A few weeks ago, @fida wrote this brief piece about the relationship between PR people and journalists. For the longest time I imagined the relationship between PR and journalists as being like a Nutella sandwich. The pieces of bread represent the journalist and the client, and the lovely sweet sticky Nutella in the middle is the PR, helping to keep everything happy and together. But over the years I’ve discovered that this is a terrible lie and in fact the Nutella is actually a thick layer of Vegemite.
The only reason for my “sandwich-turned-sour” analogy is because I’ve had such a mixed experience with PR people in my life. There are some wonderful, truly magical days where the stars are aligned and I can have a truly wonderful day interacting with PR and facing absolutely no issues at all. But on those other not-so-glamorous days, I’m left pounding my head on my keyboard in frustration until QWERTY is permanently etched in my forehead. I’m certainly no PR expert myself, but there are certain things that just keep cropping up on an almost weekly basis that I just had to write about them in the hopes that someone else can shed some light on them.
So here boys and girls, is my list of totally baffling PR things:
“Save the date” emails: I know that PR people feel that journalists are super-busy (most of the time we are) and need to know in advance of when an event is happening, but these “save the date” emails are getting a bit old. Your client isn’t getting married, so telling me to block out a date in my calendar without actually telling me what the event is for is going to just get you a blank look. “No sorry, I can’t share any more details or the timings or client name, but it’s going to be a super exciting event and we are sure that you will love it!” (an actual reply from a PR company)
Not knowing who I actually work for: I get it. PR people are overworked and deal with a million clients and journalists on a daily basis. But if we’ve emailed each other before and met at least once, I would think that you would at least try to remember which company I work for, instead of introducing me to your client at an event and proudly saying I work for company X, when I have to correct you right in front of your client. Resting Bitch Face? Nailed it.
Calls after emails: I’d like to think that email was invented so we wouldn’t actually have to go through pointless phone calls. Just drop over a quick email and wait for a reply – that’s it. But what seems to be an alarming norm is to receive a phone call from a PR person to check if I got their email or not. If your email didn’t bounce back, then there’s a 99% chance that it got delivered and is sitting in my Inbox, waiting for me to get to it. If it’s an email that I don’t find useful or appropriate, I will either delete it or shoot a quick one-line saying “no thanks”. If you call me, I will then spend the next eight minutes on the phone with you describing exactly why this press release isn’t going to be published. Your call.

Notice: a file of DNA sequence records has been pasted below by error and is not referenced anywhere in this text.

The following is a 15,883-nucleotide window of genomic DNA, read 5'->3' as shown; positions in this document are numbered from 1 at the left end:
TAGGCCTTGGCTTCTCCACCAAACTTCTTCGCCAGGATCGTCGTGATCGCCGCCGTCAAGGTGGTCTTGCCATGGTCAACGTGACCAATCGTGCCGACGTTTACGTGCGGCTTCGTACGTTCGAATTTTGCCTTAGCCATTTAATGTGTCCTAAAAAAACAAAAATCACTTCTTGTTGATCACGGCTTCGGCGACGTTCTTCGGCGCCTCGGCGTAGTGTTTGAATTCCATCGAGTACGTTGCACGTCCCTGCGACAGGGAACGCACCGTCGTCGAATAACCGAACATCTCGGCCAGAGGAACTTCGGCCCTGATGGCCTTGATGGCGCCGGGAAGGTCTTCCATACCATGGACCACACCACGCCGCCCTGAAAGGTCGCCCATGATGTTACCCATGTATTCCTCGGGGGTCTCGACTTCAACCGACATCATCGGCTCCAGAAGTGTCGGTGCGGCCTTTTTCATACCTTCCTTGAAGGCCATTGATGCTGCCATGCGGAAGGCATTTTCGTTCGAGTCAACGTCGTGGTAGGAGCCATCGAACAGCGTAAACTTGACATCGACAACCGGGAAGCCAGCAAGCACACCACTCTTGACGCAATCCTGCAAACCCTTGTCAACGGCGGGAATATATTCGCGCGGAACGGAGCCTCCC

Round-robin the office: If I email you back to say that I’m not interested in a particular press release, that doesn’t mean you then email or call my other colleagues to try and wrangle them into publishing it instead. Chances are that the answer will be the same, but if you’ve got time to kill then go crazy.
Mail Merge: Sending a personalized email to each and every journalist would be a huge task, so the easiest and most effective way to email a press release is of course via BCC or a mail merge. While I am completely fine with this, at least put my name in the body of the email. For the record, my name is not “,” or “$FIRST_N”. And don’t try using that “Recall” option in Outlook – it doesn’t work.
Rescheduling: For everyone, time is precious. So if you call me to arrange an interview with your client and I accept, I expect it to happen on that date and time. What I don’t expect is for you to call me 45 minutes before our appointment to try and reschedule. What’s even worse is when I agree to the reschedule, you call again on that day to fix a new date. Sorry, but two strikes and you’re out – get your client to sit their ass down in one place for fifteen minutes and then give me a call.
Sending useless releases: There are PR people who email press releases based on their target audience, just because they know that there’s a greater likelihood of it being read or published if it’s something that publication can use. On the other hand, there are other people who email out press releases for no particular reason at all. A new power strip that has USB ports? Send a press release! Client participating in an upcoming tech exhibition? Send a press release! Sales increased by 0.000009% from last year? Send a press release!
Sending emails about upcoming press releases: If you’re going to email me to let me know that a press release is coming next week – don’t.
Using me as a body count: This is something that has been happening a bit too often with me – I receive an invitation to an event that I’m not really interested in going to, and when I politely decline, the PR person says “Oh that’s okay, just come along anyway and fill up a seat. Are you bringing a +1?” I AM A PERSON, NOT A MANNEQUIN.
However before I end this post, a disclaimer. There are some truly amazing PR people out there who work their asses off trying to pacify clients who have no real idea or clue about PR. There are also I’m sure some journalists out there who drive PR people crazy as hell, so if you’ve got a PR or journalist story to tell, post it in the comments below!